When Raluca Iancu, assistant professor of art and visual culture, was advised to come up with a contingency plan in the event that Iowa State would move classes online, she started brainstorming. Her printmaking class this spring focuses on intaglio printmaking, a process that requires a great deal of pressure that cannot be applied by hand.

She turned to the Open Press Project, which provides open-source plans to anyone with a 3D printer to make their own small printing press.

Iancu headed to the College of Design’s Output Center with Joe Bovenmyer, studio support coordinator; and Jeremy Thurlby, model shop manager, to 3D-print small printing presses for each of her students. Before they left for spring break and online instruction, Iancu handed out the small presses and mailed one to a student who had already left the state.

This week, she’s using Canvas and video conferencing to stay in touch with her students, asking them to share photos of their work and at-home studio space to not only teach and advise, but to retain a sense of camaraderie.

“With printmaking in particular, because the students are all using the same equipment in the studio, they have a unique sense of community, much like in ceramics,” she said. “There’s a tightknit studio culture that, for them to be separated all of a sudden, it’s quite a different environment. I’ve been thinking about how to re-create some of those elements online and how to maintain our sense of community. It is particularly difficult to adapt hands-on experiential studio courses into online delivery models.”

Marcketti recognizes that online instruction cannot fully replicate an in-person learning environment, but she has been encouraged by the amount of creativity, innovation and collaboration that ISU faculty have demonstrated during this quick transition.

“Departments have been incredible sharing resources online, CyBoxes filled with teaching ideas,” Marcketti said. “It’s a nice unintended consequence that people are really talking about teaching and how to do it effectively.”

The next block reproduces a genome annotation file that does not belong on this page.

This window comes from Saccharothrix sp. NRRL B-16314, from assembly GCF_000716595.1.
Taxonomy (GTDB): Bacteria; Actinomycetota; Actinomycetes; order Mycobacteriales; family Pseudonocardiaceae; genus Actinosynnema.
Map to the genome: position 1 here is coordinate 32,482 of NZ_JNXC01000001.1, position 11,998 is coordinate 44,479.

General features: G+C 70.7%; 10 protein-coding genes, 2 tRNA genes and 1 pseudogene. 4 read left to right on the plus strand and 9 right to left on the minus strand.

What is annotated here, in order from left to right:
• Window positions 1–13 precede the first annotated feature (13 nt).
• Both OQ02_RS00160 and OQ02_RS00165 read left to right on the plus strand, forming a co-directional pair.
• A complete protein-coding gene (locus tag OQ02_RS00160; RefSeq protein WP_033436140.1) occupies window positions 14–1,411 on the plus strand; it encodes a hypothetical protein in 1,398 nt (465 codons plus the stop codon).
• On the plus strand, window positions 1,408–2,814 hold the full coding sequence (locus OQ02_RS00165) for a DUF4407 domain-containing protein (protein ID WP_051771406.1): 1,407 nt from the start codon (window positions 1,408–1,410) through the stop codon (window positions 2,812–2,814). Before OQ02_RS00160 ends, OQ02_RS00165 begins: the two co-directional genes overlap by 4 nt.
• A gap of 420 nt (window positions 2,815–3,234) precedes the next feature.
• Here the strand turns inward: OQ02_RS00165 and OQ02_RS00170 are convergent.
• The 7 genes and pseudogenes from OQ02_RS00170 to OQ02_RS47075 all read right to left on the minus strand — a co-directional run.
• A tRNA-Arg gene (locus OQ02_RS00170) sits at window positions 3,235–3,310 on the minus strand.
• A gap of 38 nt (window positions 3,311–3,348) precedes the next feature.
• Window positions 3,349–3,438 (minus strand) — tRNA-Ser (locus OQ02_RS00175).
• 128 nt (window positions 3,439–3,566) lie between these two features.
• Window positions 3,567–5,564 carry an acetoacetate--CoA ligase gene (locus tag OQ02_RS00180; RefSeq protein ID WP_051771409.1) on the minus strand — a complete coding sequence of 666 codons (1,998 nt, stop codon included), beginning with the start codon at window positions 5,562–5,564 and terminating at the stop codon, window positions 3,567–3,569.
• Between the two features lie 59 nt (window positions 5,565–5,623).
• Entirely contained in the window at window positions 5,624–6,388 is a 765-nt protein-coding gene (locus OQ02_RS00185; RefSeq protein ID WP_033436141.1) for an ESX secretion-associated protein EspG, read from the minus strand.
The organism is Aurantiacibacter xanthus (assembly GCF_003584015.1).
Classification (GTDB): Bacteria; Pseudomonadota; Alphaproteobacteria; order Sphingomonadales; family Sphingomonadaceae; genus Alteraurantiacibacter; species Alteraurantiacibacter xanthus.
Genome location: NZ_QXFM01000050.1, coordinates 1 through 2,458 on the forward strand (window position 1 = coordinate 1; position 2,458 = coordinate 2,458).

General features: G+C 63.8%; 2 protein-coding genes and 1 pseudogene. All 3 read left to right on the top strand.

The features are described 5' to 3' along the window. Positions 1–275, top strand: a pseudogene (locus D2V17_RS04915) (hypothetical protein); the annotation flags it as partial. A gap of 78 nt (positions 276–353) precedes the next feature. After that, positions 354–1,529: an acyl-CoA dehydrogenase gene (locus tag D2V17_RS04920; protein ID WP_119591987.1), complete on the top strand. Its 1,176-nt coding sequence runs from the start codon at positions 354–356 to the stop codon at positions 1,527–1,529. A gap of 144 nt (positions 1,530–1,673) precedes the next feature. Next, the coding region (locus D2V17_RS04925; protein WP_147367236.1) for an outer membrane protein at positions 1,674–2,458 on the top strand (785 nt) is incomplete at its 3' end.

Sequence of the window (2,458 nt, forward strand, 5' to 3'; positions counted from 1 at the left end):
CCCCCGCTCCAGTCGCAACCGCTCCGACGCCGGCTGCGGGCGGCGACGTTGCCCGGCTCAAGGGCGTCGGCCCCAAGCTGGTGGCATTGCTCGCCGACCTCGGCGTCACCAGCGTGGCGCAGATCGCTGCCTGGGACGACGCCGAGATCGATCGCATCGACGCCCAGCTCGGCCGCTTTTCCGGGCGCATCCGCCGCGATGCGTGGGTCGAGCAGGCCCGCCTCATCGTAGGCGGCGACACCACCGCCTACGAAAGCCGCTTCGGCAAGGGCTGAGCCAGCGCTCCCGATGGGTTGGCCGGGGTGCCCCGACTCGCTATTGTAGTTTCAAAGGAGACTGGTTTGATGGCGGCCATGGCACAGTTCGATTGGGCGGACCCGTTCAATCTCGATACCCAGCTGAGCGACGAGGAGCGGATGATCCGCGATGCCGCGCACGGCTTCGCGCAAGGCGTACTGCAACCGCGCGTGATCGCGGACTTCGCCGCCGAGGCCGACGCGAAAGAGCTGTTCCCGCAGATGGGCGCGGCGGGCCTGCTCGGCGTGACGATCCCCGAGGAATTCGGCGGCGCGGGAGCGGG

Filters close

Showing results

110 of 2036
Released: 1-Jun-2020 7:20 PM EDT
New test method can offer safer dosages of hydroxychloroquine
Uppsala University

Researchers at Uppsala University and Uppsala University Hospital have developed a new method to measure levels of the medication hydroxychloroquine in patients with the rheumatic disease systemic lupus erythematosus (SLE).

Newswise: Evidence supports physical distancing, masks, and eye protection to help prevent COVID-19
1-Jun-2020 1:30 PM EDT
Evidence supports physical distancing, masks, and eye protection to help prevent COVID-19
McMaster University

he systematic review was conducted by a large, international collaborative of researchers, front-line and specialist clinicians, epidemiologists, patients, public health and health policy experts of published and unpublished literature in any language.

Newswise: Researchers Map SARS-CoV-2 Infection in Cells of Nasal Cavity, Bronchia, Lungs
Released: 1-Jun-2020 4:55 PM EDT
Researchers Map SARS-CoV-2 Infection in Cells of Nasal Cavity, Bronchia, Lungs
University of North Carolina School of Medicine